Massive Open Online Courses or MOOCs, serve as an example of information sharing on the Internet. Leading universities around the world publish MOOCs to the Internet, enabling us to access the world-class education on offer at these establishments for free.
Today we’ll look at the range of MOOCs dedicated to learning Microsoft Office, the ever present, ever useful Windows suite most computer users are exposed to in their computing lifetime. Learn more, discover new applications, or just brush up your tech skills before starting a new project with these X free MOOCs.
Udemy offers professionals or experts the opportunity to create an online course of their choice, making the gamified platform slightly different from its academic counterparts. The range of courses is fantastic, each one vetted for quality by users and other experts.
The Microsoft Office Training course offers an introduction to the main Office applications: Word, Excel, Access and PowerPoint, in bite-sized tutorials. You quickly cover basics for each app. For instance: using the Quick Access ribbon in Word, formatting cells in Excel, creating your first database in Access, and how to start and theme a new PowerPoint presentation.
For instance: using the Quick Access ribbon in Word, formatting cells in Excel, creating your first database in Access, and how to start and theme a new PowerPoint presentation.
This is followed by progression onto more advanced features: mail-merging, adding comments to financial reports, designing database forms, and PowerPoint media functions. Complete each assignment to earn a “Master” badge for your Udemy profile.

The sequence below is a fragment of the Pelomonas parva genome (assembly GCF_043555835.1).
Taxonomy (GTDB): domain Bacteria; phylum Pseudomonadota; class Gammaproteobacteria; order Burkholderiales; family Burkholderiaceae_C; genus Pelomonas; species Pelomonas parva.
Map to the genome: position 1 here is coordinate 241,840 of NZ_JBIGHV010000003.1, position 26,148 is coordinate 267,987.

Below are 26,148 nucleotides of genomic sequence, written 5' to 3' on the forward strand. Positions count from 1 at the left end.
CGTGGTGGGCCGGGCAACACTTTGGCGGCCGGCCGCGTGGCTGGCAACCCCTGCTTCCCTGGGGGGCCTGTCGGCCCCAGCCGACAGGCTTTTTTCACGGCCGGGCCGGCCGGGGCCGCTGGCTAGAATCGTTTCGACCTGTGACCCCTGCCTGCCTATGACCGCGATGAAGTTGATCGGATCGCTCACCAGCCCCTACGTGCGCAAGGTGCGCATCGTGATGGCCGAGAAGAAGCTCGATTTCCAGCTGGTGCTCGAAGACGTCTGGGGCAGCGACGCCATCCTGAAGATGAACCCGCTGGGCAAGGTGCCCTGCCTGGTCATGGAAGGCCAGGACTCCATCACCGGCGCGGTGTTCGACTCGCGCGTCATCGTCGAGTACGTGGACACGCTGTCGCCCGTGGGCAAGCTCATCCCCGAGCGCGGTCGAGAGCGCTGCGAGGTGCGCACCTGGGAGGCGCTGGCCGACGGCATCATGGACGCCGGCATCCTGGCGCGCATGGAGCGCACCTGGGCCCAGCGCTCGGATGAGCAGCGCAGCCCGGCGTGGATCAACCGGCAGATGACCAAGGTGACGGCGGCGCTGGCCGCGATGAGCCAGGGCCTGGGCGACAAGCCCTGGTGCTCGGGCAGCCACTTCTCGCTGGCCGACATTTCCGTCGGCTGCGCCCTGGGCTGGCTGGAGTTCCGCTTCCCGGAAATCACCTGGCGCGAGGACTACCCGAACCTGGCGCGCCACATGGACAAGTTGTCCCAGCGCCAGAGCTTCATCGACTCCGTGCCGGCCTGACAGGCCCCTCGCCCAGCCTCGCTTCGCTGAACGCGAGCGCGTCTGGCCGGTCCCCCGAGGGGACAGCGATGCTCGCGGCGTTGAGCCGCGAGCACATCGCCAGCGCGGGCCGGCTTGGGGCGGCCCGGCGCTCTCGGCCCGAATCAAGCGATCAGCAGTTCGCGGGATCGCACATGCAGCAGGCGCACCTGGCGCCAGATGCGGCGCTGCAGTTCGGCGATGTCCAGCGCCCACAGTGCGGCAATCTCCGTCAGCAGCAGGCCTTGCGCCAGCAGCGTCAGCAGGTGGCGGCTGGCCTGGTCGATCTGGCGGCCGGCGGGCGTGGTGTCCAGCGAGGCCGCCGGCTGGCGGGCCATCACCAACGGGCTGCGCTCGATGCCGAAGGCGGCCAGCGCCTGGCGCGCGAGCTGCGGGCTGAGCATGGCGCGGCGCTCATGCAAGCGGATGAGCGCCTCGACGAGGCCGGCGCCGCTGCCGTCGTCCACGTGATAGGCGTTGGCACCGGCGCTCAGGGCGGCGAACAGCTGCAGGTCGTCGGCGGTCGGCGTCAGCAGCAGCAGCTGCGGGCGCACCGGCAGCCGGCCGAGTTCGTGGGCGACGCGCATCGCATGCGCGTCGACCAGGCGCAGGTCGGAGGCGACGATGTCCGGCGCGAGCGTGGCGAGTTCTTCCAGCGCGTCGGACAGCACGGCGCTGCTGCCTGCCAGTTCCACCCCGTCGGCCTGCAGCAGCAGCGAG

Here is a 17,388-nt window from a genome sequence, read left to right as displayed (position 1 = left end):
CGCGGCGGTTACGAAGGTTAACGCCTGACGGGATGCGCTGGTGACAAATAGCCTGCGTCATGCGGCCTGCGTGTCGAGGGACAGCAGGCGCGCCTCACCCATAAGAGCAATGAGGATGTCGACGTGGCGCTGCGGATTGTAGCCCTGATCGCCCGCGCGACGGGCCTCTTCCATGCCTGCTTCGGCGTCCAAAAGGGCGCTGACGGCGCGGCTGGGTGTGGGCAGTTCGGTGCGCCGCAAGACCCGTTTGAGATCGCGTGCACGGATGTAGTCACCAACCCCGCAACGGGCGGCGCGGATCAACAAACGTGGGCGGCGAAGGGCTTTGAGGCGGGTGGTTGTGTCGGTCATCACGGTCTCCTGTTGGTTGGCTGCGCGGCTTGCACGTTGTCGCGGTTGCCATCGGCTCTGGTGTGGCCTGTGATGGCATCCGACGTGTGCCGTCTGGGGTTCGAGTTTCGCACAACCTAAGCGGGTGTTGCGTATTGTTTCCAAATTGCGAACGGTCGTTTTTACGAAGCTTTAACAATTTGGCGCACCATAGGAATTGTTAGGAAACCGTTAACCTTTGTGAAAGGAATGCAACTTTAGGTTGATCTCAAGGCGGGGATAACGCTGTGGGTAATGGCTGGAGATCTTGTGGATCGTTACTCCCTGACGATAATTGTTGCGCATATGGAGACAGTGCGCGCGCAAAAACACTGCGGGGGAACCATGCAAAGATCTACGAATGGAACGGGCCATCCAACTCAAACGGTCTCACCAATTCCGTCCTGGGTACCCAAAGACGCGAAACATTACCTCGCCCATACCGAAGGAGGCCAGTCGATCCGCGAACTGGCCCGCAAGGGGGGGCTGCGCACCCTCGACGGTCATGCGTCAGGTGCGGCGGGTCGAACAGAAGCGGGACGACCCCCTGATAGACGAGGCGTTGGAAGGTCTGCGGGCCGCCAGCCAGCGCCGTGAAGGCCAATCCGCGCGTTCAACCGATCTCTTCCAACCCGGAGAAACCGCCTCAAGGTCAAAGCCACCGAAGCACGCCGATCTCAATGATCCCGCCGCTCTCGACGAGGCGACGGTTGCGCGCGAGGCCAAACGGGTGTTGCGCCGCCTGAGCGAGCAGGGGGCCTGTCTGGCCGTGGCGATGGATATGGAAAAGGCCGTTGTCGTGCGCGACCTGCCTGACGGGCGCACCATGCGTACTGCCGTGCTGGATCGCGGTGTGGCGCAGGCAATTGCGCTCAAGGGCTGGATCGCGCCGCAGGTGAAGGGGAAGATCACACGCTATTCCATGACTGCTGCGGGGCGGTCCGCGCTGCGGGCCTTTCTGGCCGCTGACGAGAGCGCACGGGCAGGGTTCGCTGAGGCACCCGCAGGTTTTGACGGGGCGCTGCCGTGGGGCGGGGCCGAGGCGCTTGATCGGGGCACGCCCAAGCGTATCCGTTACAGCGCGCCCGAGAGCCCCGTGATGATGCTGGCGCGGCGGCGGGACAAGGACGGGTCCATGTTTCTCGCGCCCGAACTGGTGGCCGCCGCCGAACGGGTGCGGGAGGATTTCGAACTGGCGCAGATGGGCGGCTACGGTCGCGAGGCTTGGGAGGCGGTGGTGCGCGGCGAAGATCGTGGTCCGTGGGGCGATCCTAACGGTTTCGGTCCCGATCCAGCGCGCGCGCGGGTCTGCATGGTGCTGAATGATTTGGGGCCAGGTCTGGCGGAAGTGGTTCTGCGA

Best for: New Office users, those wishing to brush up their skills.
Saylor: Word and Excel Spreadsheets
Saylor.org provides two Office orientated courses focused on improving your computer skills whilst learning some basic functions, too. The courses fall under Saylor’s Professional Development section.
The content of the Word course leaves a little to be desired, but the course aims to teach how to use any word processing program, rather than exclusively promoting Microsoft Word. By the end of the course you should be competent with Word Ribbon functions, business letter and memo design, and the associated writing styles.
The Spreadsheet tutorial focuses on learning core Excel competencies like manipulating data with simple formulas, structuring your data, and using spreadsheets for organisation. It is more detailed than its Word counterpart, but is still aimed at educating absolute beginners to the software suite.
Best for: Office newcomers.
Alison’s world of free, certified online learning features a comprehensive Microsoft Office list, with 14 individual courses covering core applications Word, Excel, Access, PowerPoint, and SharePoint.
There is also an umbrella course aimed at expanding your Office operating knowledge, covering some 60 modules and taking over 15 hours to complete. It is worth the time for the detailed tutorials on everything from Microsoft Office 2010 Security, to Sparklines: Use Tiny Charts to Show Data Trends, to Create Relationships and Queries for a New Database and Making the Switch to Outlook 2010.